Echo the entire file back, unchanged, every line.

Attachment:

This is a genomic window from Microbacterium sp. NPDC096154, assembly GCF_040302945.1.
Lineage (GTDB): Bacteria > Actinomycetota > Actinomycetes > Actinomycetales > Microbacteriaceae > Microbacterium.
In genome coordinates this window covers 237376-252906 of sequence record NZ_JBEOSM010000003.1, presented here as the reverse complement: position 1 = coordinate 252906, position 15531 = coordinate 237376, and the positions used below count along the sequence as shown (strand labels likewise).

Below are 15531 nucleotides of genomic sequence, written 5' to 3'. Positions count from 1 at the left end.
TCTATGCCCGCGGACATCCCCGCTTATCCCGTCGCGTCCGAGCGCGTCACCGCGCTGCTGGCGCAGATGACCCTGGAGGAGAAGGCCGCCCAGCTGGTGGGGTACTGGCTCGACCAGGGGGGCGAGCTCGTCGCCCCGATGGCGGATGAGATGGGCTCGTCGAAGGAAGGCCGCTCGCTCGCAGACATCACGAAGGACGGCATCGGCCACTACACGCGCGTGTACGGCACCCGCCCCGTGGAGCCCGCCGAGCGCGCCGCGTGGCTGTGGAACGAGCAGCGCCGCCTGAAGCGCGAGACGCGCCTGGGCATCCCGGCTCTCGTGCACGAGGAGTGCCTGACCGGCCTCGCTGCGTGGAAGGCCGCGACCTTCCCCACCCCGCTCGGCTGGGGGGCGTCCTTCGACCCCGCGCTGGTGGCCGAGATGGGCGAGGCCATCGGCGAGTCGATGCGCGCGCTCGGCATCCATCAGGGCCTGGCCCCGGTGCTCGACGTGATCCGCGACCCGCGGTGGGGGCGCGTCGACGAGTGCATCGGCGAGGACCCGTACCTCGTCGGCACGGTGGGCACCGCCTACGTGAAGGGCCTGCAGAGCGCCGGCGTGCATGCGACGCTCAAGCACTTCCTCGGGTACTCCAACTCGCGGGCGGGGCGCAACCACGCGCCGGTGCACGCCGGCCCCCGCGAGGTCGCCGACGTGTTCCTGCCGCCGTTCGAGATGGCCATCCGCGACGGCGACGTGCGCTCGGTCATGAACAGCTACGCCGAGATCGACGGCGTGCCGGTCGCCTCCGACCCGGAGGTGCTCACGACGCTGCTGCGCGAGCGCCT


This is a genomic window from Microbacterium sp. NPDC096154, assembly GCF_040302945.1.
Lineage (GTDB): Bacteria > Actinomycetota > Actinomycetes > Actinomycetales > Microbacteriaceae > Microbacterium.
In genome coordinates this window covers 237376-252906 of sequence record NZ_JBEOSM010000003.1, presented here as the reverse complement: position 1 = coordinate 252906, position 15531 = coordinate 237376, and the positions used below count along the sequence as shown (strand labels likewise).

Below are 15531 nucleotides of genomic sequence, written 5' to 3'. Positions count from 1 at the left end.
TCTATGCCCGCGGACATCCCCGCTTATCCCGTCGCGTCCGAGCGCGTCACCGCGCTGCTGGCGCAGATGACCCTGGAGGAGAAGGCCGCCCAGCTGGTGGGGTACTGGCTCGACCAGGGGGGCGAGCTCGTCGCCCCGATGGCGGATGAGATGGGCTCGTCGAAGGAAGGCCGCTCGCTCGCAGACATCACGAAGGACGGCATCGGCCACTACACGCGCGTGTACGGCACCCGCCCCGTGGAGCCCGCCGAGCGCGCCGCGTGGCTGTGGAACGAGCAGCGCCGCCTGAAGCGCGAGACGCGCCTGGGCATCCCGGCTCTCGTGCACGAGGAGTGCCTGACCGGCCTCGCTGCGTGGAAGGCCGCGACCTTCCCCACCCCGCTCGGCTGGGGGGCGTCCTTCGACCCCGCGCTGGTGGCCGAGATGGGCGAGGCCATCGGCGAGTCGATGCGCGCGCTCGGCATCCATCAGGGCCTGGCCCCGGTGCTCGACGTGATCCGCGACCCGCGGTGGGGGCGCGTCGACGAGTGCATCGGCGAGGACCCGTACCTCGTCGGCACGGTGGGCACCGCCTACGTGAAGGGCCTGCAGAGCGCCGGCGTGCATGCGACGCTCAAGCACTTCCTCGGGTACTCCAACTCGCGGGCGGGGCGCAACCACGCGCCGGTGCACGCCGGCCCCCGCGAGGTCGCCGACGTGTTCCTGCCGCCGTTCGAGATGGCCATCCGCGACGGCGACGTGCGCTCGGTCATGAACAGCTACGCCGAGATCGACGGCGTGCCGGTCGCCTCCGACCCGGAGGTGCTCACGACGCTGCTGCGCGAGCGCCT